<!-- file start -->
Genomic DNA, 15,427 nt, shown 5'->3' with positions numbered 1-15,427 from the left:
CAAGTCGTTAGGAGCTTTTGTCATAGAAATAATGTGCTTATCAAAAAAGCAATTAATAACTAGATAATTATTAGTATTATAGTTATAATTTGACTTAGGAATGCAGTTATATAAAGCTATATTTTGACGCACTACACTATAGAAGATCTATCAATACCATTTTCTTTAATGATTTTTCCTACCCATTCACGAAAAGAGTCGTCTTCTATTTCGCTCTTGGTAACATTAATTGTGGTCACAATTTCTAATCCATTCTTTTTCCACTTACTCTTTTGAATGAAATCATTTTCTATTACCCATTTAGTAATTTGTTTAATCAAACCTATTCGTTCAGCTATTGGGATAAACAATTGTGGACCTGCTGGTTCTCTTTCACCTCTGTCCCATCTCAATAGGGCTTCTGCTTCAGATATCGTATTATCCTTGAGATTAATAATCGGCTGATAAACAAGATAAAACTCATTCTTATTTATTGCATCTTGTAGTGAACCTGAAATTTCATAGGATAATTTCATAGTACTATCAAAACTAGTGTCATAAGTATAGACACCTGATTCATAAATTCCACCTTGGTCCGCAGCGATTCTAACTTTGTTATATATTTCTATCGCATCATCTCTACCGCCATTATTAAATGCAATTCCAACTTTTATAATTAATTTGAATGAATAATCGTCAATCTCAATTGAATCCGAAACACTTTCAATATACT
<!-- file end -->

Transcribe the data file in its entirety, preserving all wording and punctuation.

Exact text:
Genomic DNA, 15,427 nt, shown 5'->3' with positions numbered 1-15,427 from the left:
CAAGTCGTTAGGAGCTTTTGTCATAGAAATAATGTGCTTATCAAAAAAGCAATTAATAACTAGATAATTATTAGTATTATAGTTATAATTTGACTTAGGAATGCAGTTATATAAAGCTATATTTTGACGCACTACACTATAGAAGATCTATCAATACCATTTTCTTTAATGATTTTTCCTACCCATTCACGAAAAGAGTCGTCTTCTATTTCGCTCTTGGTAACATTAATTGTGGTCACAATTTCTAATCCATTCTTTTTCCACTTACTCTTTTGAATGAAATCATTTTCTATTACCCATTTAGTAATTTGTTTAATCAAACCTATTCGTTCAGCTATTGGGATAAACAATTGTGGACCTGCTGGTTCTCTTTCACCTCTGTCCCATCTCAATAGGGCTTCTGCTTCAGATATCGTATTATCCTTGAGATTAATAATCGGCTGATAAACAAGATAAAACTCATTCTTATTTATTGCATCTTGTAGTGAACCTGAAATTTCATAGGATAATTTCATAGTACTATCAAAACTAGTGTCATAAGTATAGACACCTGATTCATAAATTCCACCTTGGTCCGCAGCGATTCTAACTTTGTTATATATTTCTATCGCATCATCTCTACCGCCATTATTAAATGCAATTCCAACTTTTATAATTAATTTGAATGAATAATCGTCAATCTCAATTGAATCCGAAACACTTTCAATATACT